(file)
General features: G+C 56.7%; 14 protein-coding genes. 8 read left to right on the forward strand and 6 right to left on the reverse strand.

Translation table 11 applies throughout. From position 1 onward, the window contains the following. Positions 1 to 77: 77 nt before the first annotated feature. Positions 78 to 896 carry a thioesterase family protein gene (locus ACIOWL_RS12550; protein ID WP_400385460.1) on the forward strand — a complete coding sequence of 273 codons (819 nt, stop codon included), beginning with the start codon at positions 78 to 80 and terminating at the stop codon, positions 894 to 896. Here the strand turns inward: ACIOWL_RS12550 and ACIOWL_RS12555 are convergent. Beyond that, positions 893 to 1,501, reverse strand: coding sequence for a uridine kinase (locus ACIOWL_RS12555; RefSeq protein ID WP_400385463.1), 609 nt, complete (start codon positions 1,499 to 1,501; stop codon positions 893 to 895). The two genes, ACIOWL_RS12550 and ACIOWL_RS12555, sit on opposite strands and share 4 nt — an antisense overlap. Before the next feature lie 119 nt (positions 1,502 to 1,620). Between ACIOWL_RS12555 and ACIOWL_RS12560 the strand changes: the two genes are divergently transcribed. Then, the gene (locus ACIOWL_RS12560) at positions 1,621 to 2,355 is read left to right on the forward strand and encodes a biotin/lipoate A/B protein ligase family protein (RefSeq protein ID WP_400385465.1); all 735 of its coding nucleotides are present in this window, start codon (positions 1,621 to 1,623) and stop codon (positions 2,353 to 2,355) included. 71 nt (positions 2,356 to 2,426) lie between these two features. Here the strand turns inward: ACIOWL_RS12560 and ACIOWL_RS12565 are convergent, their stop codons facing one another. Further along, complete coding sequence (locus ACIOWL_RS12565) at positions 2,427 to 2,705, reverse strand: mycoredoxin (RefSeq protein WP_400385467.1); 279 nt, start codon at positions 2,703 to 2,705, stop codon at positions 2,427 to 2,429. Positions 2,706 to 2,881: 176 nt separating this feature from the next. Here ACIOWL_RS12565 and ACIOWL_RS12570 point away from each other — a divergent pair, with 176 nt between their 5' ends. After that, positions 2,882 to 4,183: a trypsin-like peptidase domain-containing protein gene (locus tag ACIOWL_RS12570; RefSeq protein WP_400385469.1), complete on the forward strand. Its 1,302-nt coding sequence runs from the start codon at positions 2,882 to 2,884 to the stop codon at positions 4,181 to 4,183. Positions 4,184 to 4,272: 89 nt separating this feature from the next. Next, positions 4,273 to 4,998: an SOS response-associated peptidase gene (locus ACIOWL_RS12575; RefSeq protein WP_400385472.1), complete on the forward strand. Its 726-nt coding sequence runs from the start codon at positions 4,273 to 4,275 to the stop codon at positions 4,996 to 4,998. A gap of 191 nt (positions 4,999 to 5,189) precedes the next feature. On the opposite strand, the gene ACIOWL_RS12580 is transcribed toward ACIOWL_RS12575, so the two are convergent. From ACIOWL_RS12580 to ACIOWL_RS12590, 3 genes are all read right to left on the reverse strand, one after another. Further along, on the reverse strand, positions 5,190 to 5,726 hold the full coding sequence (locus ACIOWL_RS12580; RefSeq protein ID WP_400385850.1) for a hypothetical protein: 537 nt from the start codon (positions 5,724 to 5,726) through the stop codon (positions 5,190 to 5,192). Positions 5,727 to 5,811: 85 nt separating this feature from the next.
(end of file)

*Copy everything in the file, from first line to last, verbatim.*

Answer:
General features: G+C 56.7%; 14 protein-coding genes. 8 read left to right on the forward strand and 6 right to left on the reverse strand.

Translation table 11 applies throughout. From position 1 onward, the window contains the following. Positions 1 to 77: 77 nt before the first annotated feature. Positions 78 to 896 carry a thioesterase family protein gene (locus ACIOWL_RS12550; protein ID WP_400385460.1) on the forward strand — a complete coding sequence of 273 codons (819 nt, stop codon included), beginning with the start codon at positions 78 to 80 and terminating at the stop codon, positions 894 to 896. Here the strand turns inward: ACIOWL_RS12550 and ACIOWL_RS12555 are convergent. Beyond that, positions 893 to 1,501, reverse strand: coding sequence for a uridine kinase (locus ACIOWL_RS12555; RefSeq protein ID WP_400385463.1), 609 nt, complete (start codon positions 1,499 to 1,501; stop codon positions 893 to 895). The two genes, ACIOWL_RS12550 and ACIOWL_RS12555, sit on opposite strands and share 4 nt — an antisense overlap. Before the next feature lie 119 nt (positions 1,502 to 1,620). Between ACIOWL_RS12555 and ACIOWL_RS12560 the strand changes: the two genes are divergently transcribed. Then, the gene (locus ACIOWL_RS12560) at positions 1,621 to 2,355 is read left to right on the forward strand and encodes a biotin/lipoate A/B protein ligase family protein (RefSeq protein ID WP_400385465.1); all 735 of its coding nucleotides are present in this window, start codon (positions 1,621 to 1,623) and stop codon (positions 2,353 to 2,355) included. 71 nt (positions 2,356 to 2,426) lie between these two features. Here the strand turns inward: ACIOWL_RS12560 and ACIOWL_RS12565 are convergent, their stop codons facing one another. Further along, complete coding sequence (locus ACIOWL_RS12565) at positions 2,427 to 2,705, reverse strand: mycoredoxin (RefSeq protein WP_400385467.1); 279 nt, start codon at positions 2,703 to 2,705, stop codon at positions 2,427 to 2,429. Positions 2,706 to 2,881: 176 nt separating this feature from the next. Here ACIOWL_RS12565 and ACIOWL_RS12570 point away from each other — a divergent pair, with 176 nt between their 5' ends. After that, positions 2,882 to 4,183: a trypsin-like peptidase domain-containing protein gene (locus tag ACIOWL_RS12570; RefSeq protein WP_400385469.1), complete on the forward strand. Its 1,302-nt coding sequence runs from the start codon at positions 2,882 to 2,884 to the stop codon at positions 4,181 to 4,183. Positions 4,184 to 4,272: 89 nt separating this feature from the next. Next, positions 4,273 to 4,998: an SOS response-associated peptidase gene (locus ACIOWL_RS12575; RefSeq protein WP_400385472.1), complete on the forward strand. Its 726-nt coding sequence runs from the start codon at positions 4,273 to 4,275 to the stop codon at positions 4,996 to 4,998. A gap of 191 nt (positions 4,999 to 5,189) precedes the next feature. On the opposite strand, the gene ACIOWL_RS12580 is transcribed toward ACIOWL_RS12575, so the two are convergent. From ACIOWL_RS12580 to ACIOWL_RS12590, 3 genes are all read right to left on the reverse strand, one after another. Further along, on the reverse strand, positions 5,190 to 5,726 hold the full coding sequence (locus ACIOWL_RS12580; RefSeq protein ID WP_400385850.1) for a hypothetical protein: 537 nt from the start codon (positions 5,724 to 5,726) through the stop codon (positions 5,190 to 5,192). Positions 5,727 to 5,811: 85 nt separating this feature from the next.